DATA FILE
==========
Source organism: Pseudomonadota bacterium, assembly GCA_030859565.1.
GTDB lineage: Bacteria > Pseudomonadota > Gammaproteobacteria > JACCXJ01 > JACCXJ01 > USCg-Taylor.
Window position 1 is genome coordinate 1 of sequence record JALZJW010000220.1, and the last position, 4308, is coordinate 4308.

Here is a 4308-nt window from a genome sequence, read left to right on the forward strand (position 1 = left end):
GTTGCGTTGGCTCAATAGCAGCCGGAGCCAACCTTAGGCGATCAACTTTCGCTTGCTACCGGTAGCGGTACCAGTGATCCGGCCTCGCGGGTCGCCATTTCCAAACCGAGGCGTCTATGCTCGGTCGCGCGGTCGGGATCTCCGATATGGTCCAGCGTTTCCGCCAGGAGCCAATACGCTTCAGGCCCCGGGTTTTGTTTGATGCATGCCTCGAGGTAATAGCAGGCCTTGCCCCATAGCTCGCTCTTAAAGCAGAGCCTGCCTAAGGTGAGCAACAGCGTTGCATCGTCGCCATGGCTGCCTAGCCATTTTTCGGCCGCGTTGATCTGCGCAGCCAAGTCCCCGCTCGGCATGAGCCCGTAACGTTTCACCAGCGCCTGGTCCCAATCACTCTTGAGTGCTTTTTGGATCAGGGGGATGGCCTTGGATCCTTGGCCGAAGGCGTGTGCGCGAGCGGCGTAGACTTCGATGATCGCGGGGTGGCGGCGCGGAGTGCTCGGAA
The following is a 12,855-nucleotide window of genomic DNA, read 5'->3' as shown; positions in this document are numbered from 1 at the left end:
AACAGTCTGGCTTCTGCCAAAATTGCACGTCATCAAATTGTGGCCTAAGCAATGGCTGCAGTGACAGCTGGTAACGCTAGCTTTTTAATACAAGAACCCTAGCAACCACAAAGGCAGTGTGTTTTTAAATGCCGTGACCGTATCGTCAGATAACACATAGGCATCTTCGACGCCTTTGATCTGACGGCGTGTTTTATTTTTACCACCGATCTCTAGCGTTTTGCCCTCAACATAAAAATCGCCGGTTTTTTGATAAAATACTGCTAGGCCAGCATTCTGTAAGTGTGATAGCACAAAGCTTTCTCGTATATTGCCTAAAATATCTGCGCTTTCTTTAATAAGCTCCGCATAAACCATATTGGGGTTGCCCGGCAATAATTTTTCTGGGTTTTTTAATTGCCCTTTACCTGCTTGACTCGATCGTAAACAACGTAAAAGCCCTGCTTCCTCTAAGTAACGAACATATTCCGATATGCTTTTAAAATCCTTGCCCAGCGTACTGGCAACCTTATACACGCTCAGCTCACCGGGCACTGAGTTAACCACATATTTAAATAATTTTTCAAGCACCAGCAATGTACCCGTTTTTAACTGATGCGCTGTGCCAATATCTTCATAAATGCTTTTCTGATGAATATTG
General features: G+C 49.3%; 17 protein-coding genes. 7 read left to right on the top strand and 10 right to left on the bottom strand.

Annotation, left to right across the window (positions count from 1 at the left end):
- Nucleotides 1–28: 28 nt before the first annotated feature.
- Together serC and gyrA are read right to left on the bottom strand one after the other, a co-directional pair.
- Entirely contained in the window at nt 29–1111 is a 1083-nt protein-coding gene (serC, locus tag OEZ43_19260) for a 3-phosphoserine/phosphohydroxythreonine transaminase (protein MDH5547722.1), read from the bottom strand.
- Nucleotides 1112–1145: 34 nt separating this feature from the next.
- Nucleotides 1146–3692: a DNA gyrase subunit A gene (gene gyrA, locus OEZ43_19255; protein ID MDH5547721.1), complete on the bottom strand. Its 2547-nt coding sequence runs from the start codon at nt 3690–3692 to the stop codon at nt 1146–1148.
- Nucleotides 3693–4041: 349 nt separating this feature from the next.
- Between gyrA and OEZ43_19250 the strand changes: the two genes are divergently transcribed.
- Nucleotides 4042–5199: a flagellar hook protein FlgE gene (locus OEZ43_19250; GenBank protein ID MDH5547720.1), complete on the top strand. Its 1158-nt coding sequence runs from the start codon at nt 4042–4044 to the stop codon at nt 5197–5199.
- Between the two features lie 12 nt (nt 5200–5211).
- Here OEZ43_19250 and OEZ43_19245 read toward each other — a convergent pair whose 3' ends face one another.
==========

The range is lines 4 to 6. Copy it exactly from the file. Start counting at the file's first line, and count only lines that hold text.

Here is a 4308-nt window from a genome sequence, read left to right on the forward strand (position 1 = left end):
GTTGCGTTGGCTCAATAGCAGCCGGAGCCAACCTTAGGCGATCAACTTTCGCTTGCTACCGGTAGCGGTACCAGTGATCCGGCCTCGCGGGTCGCCATTTCCAAACCGAGGCGTCTATGCTCGGTCGCGCGGTCGGGATCTCCGATATGGTCCAGCGTTTCCGCCAGGAGCCAATACGCTTCAGGCCCCGGGTTTTGTTTGATGCATGCCTCGAGGTAATAGCAGGCCTTGCCCCATAGCTCGCTCTTAAAGCAGAGCCTGCCTAAGGTGAGCAACAGCGTTGCATCGTCGCCATGGCTGCCTAGCCATTTTTCGGCCGCGTTGATCTGCGCAGCCAAGTCCCCGCTCGGCATGAGCCCGTAACGTTTCACCAGCGCCTGGTCCCAATCACTCTTGAGTGCTTTTTGGATCAGGGGGATGGCCTTGGATCCTTGGCCGAAGGCGTGTGCGCGAGCGGCGTAGACTTCGATGATCGCGGGGTGGCGGCGCGGAGTGCTCGGAA
The following is a 12,855-nucleotide window of genomic DNA, read 5'->3' as shown; positions in this document are numbered from 1 at the left end: